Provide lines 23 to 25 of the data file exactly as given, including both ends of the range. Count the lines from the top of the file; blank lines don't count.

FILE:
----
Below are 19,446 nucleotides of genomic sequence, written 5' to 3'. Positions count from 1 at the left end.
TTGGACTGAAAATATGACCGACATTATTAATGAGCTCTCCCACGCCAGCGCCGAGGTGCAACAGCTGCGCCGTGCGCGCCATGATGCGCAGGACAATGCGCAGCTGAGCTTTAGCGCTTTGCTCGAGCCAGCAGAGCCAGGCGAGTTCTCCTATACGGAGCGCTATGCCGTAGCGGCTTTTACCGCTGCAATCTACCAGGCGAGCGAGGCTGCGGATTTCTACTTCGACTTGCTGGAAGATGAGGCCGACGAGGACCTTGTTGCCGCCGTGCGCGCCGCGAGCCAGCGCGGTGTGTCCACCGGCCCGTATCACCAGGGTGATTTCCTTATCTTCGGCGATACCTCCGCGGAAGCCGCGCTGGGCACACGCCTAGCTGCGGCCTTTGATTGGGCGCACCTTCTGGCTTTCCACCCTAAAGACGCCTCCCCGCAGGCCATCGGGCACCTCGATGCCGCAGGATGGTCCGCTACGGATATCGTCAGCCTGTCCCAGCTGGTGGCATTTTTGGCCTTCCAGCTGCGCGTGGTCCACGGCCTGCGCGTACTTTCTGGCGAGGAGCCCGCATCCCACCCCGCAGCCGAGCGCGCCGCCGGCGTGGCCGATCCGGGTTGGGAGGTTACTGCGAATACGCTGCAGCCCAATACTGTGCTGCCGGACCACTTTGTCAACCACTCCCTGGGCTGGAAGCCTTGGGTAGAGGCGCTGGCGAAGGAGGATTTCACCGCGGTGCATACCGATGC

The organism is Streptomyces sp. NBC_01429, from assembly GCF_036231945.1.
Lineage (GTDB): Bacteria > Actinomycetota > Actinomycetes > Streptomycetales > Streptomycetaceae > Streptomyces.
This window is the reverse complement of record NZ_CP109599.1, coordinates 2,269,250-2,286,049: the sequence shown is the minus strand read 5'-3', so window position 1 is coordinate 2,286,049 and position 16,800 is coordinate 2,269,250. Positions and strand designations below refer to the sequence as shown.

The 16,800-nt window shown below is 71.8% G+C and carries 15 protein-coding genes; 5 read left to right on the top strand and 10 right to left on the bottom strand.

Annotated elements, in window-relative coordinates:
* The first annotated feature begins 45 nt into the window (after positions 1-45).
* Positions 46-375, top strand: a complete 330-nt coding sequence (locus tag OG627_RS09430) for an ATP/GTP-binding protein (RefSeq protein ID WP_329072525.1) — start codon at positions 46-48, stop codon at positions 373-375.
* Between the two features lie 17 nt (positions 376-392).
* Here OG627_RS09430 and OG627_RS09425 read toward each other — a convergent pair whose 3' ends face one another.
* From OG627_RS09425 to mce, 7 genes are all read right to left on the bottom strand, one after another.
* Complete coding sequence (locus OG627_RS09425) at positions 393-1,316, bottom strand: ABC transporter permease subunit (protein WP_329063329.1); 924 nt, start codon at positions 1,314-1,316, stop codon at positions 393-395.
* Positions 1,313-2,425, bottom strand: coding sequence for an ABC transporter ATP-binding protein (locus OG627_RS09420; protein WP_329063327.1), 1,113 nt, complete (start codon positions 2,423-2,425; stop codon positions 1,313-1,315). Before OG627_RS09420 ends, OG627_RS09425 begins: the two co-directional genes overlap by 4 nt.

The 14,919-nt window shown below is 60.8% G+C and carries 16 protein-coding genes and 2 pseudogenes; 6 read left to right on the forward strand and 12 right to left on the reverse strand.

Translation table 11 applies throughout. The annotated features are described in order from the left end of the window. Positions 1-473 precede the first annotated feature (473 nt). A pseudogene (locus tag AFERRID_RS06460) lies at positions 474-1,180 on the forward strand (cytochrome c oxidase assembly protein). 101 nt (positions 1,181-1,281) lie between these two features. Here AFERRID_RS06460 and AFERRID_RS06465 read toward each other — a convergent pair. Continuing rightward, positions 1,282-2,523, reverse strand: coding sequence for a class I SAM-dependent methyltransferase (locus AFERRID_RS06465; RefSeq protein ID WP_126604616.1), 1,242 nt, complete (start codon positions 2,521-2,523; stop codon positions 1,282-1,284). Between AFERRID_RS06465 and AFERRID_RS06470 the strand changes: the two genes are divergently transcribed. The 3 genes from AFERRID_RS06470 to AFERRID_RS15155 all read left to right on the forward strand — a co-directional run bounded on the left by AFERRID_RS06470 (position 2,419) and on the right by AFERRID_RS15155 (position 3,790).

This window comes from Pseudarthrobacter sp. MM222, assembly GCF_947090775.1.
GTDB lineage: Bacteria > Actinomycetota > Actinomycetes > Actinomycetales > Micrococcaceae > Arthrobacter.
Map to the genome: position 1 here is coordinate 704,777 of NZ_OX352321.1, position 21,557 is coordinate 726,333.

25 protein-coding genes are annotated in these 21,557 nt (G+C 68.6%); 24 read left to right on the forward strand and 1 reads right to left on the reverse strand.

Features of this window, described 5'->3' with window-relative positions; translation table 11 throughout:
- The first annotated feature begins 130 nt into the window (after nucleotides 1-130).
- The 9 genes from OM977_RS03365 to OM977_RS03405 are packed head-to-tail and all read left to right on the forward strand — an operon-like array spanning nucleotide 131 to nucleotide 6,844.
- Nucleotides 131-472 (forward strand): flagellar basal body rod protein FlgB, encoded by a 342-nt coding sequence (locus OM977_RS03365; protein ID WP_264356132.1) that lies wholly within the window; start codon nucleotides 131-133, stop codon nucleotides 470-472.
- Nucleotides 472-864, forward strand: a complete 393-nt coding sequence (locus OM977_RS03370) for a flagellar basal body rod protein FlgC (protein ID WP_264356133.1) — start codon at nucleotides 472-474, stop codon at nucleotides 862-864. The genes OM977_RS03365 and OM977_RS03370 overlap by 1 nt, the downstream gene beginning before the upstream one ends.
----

- The 9 genes from OM977_RS03365 to OM977_RS03405 are packed head-to-tail and all read left to right on the forward strand — an operon-like array spanning nucleotide 131 to nucleotide 6,844.
- Nucleotides 131-472 (forward strand): flagellar basal body rod protein FlgB, encoded by a 342-nt coding sequence (locus OM977_RS03365; protein ID WP_264356132.1) that lies wholly within the window; start codon nucleotides 131-133, stop codon nucleotides 470-472.
- Nucleotides 472-864, forward strand: a complete 393-nt coding sequence (locus OM977_RS03370) for a flagellar basal body rod protein FlgC (protein ID WP_264356133.1) — start codon at nucleotides 472-474, stop codon at nucleotides 862-864. The genes OM977_RS03365 and OM977_RS03370 overlap by 1 nt, the downstream gene beginning before the upstream one ends.